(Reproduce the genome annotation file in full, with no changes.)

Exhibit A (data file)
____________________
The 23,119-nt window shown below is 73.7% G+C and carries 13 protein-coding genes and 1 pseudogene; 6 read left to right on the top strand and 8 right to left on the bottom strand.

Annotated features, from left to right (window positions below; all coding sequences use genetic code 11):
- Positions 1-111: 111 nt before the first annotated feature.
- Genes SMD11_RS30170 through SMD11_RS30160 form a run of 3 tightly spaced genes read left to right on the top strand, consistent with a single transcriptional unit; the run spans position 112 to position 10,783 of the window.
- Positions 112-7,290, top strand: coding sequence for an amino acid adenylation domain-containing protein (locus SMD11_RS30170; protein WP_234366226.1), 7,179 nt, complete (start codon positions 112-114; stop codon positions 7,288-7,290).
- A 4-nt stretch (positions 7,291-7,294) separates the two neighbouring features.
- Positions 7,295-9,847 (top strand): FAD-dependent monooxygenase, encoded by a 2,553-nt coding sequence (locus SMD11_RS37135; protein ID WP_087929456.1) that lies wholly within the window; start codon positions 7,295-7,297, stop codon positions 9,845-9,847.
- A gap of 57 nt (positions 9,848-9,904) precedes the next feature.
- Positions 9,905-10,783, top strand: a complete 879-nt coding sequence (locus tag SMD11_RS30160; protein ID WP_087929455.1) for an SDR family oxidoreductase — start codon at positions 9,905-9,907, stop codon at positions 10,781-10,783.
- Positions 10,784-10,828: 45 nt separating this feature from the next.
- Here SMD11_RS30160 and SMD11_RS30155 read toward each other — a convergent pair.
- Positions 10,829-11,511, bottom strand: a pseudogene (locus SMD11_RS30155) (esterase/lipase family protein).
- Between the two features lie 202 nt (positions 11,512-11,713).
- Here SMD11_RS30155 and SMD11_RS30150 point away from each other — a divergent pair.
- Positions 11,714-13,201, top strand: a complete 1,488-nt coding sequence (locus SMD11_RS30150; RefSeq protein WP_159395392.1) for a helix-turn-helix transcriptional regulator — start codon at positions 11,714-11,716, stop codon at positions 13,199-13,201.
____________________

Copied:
The 23,119-nt window shown below is 73.7% G+C and carries 13 protein-coding genes and 1 pseudogene; 6 read left to right on the top strand and 8 right to left on the bottom strand.

Annotated features, from left to right (window positions below; all coding sequences use genetic code 11):
- Positions 1-111: 111 nt before the first annotated feature.
- Genes SMD11_RS30170 through SMD11_RS30160 form a run of 3 tightly spaced genes read left to right on the top strand, consistent with a single transcriptional unit; the run spans position 112 to position 10,783 of the window.
- Positions 112-7,290, top strand: coding sequence for an amino acid adenylation domain-containing protein (locus SMD11_RS30170; protein WP_234366226.1), 7,179 nt, complete (start codon positions 112-114; stop codon positions 7,288-7,290).
- A 4-nt stretch (positions 7,291-7,294) separates the two neighbouring features.
- Positions 7,295-9,847 (top strand): FAD-dependent monooxygenase, encoded by a 2,553-nt coding sequence (locus SMD11_RS37135; protein ID WP_087929456.1) that lies wholly within the window; start codon positions 7,295-7,297, stop codon positions 9,845-9,847.
- A gap of 57 nt (positions 9,848-9,904) precedes the next feature.
- Positions 9,905-10,783, top strand: a complete 879-nt coding sequence (locus tag SMD11_RS30160; protein ID WP_087929455.1) for an SDR family oxidoreductase — start codon at positions 9,905-9,907, stop codon at positions 10,781-10,783.
- Positions 10,784-10,828: 45 nt separating this feature from the next.
- Here SMD11_RS30160 and SMD11_RS30155 read toward each other — a convergent pair.
- Positions 10,829-11,511, bottom strand: a pseudogene (locus SMD11_RS30155) (esterase/lipase family protein).
- Between the two features lie 202 nt (positions 11,512-11,713).
- Here SMD11_RS30155 and SMD11_RS30150 point away from each other — a divergent pair.
- Positions 11,714-13,201, top strand: a complete 1,488-nt coding sequence (locus SMD11_RS30150; RefSeq protein WP_159395392.1) for a helix-turn-helix transcriptional regulator — start codon at positions 11,714-11,716, stop codon at positions 13,199-13,201.